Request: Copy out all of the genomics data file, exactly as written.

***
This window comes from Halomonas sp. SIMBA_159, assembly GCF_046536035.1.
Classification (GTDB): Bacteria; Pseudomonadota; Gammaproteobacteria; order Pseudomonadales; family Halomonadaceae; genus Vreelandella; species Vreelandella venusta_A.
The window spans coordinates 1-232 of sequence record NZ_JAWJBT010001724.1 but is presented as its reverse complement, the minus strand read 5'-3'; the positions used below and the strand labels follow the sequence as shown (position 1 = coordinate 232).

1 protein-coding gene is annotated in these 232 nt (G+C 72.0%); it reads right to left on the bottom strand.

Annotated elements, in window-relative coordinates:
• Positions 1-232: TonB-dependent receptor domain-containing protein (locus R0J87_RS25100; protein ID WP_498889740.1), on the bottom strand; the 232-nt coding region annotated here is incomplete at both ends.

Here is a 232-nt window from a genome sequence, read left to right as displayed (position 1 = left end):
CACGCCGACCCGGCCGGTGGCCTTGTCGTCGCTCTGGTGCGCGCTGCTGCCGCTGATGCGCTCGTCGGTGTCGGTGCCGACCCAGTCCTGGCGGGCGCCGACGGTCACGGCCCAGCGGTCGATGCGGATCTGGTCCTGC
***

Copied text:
This window comes from Halomonas sp. SIMBA_159, assembly GCF_046536035.1.
Classification (GTDB): Bacteria; Pseudomonadota; Gammaproteobacteria; order Pseudomonadales; family Halomonadaceae; genus Vreelandella; species Vreelandella venusta_A.
The window spans coordinates 1-232 of sequence record NZ_JAWJBT010001724.1 but is presented as its reverse complement, the minus strand read 5'-3'; the positions used below and the strand labels follow the sequence as shown (position 1 = coordinate 232).

1 protein-coding gene is annotated in these 232 nt (G+C 72.0%); it reads right to left on the bottom strand.

Annotated elements, in window-relative coordinates:
• Positions 1-232: TonB-dependent receptor domain-containing protein (locus R0J87_RS25100; protein ID WP_498889740.1), on the bottom strand; the 232-nt coding region annotated here is incomplete at both ends.

Here is a 232-nt window from a genome sequence, read left to right as displayed (position 1 = left end):
CACGCCGACCCGGCCGGTGGCCTTGTCGTCGCTCTGGTGCGCGCTGCTGCCGCTGATGCGCTCGTCGGTGTCGGTGCCGACCCAGTCCTGGCGGGCGCCGACGGTCACGGCCCAGCGGTCGATGCGGATCTGGTCCTGC